The chief focus of the evening was on the state of American politics, which both pundits seemed to conclude is in disarray. Although their specific points and examples varied, both Mr. Steele and Mr. McMahon agreed that partisan gridlock is the root of the problem. They argued that the common practice of Gerrymandering has resulted in very homogenously opinioned districts. As a result, representatives cannot afford to compromise on anything because their constituency lacks a diversity of opinion. Furthermore, they argued that the media has become more and more opinionated and biased; such that people can pick and choose which perspectives they want to be exposed to. This means that people tend to read and watch what they want to hear and are rarely confronted with viewpoints that differ from their own.

On the subject of compromise, the two pundits brought up the less-often covered issue of gridlock within parties. Both Mr. Steele and Mr. McMahon laid considerable scorn upon the Republican Party for its disunity and failure to appeal to a wide variety of voters. They also addressed the issue of the Tea Party and its unwillingness to compromise on virtually any issue. Mr. Steele brought up the interesting point that he respected the initial purpose of the tea party as a group of legislators who sought to stick to their campaign promises but lamented that they seem to have since twisted that commitment into a mandate that prevents them from accepting any sort of compromise.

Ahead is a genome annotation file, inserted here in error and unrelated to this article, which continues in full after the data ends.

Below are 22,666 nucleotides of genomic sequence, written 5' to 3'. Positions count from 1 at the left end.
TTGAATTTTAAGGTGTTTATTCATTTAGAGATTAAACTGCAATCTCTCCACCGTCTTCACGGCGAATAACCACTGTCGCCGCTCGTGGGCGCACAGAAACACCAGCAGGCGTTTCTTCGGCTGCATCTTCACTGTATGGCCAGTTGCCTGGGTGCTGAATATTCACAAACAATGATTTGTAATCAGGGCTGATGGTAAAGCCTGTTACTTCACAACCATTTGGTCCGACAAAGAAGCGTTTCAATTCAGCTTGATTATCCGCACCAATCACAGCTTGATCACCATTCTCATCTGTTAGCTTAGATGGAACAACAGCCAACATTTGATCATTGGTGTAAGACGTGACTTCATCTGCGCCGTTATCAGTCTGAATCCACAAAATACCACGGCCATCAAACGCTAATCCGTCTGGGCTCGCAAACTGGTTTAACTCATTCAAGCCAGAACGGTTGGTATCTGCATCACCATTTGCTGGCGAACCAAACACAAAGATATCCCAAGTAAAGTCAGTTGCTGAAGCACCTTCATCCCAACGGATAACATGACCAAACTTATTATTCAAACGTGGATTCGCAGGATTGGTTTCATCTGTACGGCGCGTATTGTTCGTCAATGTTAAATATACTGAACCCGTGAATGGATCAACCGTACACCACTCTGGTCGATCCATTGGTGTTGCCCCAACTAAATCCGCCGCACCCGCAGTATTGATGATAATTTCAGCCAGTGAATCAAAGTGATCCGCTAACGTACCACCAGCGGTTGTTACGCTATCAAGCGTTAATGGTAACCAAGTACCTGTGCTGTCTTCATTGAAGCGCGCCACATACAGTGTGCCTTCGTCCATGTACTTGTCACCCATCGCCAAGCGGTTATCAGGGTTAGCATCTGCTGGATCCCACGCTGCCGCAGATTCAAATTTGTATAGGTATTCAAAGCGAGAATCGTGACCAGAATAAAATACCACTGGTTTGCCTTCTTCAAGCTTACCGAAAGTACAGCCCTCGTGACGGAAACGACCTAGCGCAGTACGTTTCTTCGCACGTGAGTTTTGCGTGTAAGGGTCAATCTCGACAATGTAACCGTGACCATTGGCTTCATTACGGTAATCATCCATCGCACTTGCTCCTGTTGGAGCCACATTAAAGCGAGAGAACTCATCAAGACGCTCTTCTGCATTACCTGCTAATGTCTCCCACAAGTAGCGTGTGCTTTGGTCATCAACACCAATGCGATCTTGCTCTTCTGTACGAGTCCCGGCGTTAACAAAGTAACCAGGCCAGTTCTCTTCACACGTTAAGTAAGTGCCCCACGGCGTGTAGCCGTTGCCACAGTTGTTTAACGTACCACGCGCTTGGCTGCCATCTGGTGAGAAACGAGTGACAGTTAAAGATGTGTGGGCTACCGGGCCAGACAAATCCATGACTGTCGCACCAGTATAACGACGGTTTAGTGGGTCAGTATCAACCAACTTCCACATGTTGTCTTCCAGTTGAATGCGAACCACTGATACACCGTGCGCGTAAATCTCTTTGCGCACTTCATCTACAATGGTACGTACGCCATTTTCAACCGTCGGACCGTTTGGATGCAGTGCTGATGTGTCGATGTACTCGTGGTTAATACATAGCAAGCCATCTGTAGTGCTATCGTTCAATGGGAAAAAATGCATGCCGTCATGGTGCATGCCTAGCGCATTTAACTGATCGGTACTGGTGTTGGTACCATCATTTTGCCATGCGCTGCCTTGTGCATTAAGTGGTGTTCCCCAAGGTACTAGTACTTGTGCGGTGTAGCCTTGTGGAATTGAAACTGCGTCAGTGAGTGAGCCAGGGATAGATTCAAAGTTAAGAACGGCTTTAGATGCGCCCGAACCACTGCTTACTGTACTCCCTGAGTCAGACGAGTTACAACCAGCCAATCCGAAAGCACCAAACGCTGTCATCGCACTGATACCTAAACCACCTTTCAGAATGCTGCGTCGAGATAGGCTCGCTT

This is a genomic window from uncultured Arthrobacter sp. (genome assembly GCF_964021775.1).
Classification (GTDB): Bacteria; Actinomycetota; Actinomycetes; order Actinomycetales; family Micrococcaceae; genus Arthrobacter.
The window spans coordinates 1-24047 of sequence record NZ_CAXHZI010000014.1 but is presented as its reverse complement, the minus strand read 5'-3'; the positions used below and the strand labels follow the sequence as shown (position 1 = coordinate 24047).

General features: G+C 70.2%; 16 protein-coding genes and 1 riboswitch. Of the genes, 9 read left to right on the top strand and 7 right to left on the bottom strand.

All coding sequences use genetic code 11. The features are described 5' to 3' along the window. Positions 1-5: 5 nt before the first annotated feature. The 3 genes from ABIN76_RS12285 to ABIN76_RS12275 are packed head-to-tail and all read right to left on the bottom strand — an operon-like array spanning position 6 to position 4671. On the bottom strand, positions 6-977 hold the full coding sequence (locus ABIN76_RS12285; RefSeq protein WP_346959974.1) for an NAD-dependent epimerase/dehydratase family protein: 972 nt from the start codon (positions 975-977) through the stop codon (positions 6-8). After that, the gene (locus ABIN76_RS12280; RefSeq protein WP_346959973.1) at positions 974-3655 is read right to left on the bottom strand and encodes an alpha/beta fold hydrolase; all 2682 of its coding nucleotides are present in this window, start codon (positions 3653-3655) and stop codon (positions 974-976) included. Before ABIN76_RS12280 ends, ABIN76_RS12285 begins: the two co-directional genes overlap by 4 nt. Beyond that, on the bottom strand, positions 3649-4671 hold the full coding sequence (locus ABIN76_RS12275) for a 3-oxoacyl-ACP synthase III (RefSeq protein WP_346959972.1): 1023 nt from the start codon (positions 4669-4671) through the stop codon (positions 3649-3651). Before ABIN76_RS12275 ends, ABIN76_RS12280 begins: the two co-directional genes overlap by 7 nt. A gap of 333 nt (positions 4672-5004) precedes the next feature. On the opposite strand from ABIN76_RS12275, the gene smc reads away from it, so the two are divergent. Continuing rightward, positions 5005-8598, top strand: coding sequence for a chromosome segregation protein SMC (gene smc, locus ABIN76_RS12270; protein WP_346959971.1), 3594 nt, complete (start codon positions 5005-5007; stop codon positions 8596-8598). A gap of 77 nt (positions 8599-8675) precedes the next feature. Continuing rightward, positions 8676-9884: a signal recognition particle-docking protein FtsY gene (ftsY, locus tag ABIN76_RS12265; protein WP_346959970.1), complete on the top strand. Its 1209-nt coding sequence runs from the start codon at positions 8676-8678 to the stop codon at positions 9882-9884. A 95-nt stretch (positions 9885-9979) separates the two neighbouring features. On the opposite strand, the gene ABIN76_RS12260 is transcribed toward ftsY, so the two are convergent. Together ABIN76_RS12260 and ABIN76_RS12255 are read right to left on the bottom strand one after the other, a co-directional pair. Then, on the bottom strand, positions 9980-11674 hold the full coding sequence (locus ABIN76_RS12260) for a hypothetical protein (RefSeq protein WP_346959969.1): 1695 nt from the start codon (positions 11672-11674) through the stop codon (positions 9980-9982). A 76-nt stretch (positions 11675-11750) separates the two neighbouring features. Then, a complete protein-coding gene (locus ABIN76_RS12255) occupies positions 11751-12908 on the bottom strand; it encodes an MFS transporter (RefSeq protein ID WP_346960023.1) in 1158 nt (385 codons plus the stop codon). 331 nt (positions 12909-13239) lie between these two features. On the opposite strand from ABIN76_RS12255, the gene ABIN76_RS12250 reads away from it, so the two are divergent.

In offering solutions to the present problems in Washington, Mr. Steele and Mr. McMahon turned to the past. They argued that politicians need to be more willing to work with one another and suggested that professional friendship could be a good way achieve such a change. They described times when most lawmakers lived in Washington and how their proximity to each other, and to each other’s families, brought about a sense of friendliness and comradely that would not otherwise exist. They contrasted this with the modern state of affairs where most lawmakers live outside the city and so view their coworkers as little more than nay votes and yay votes.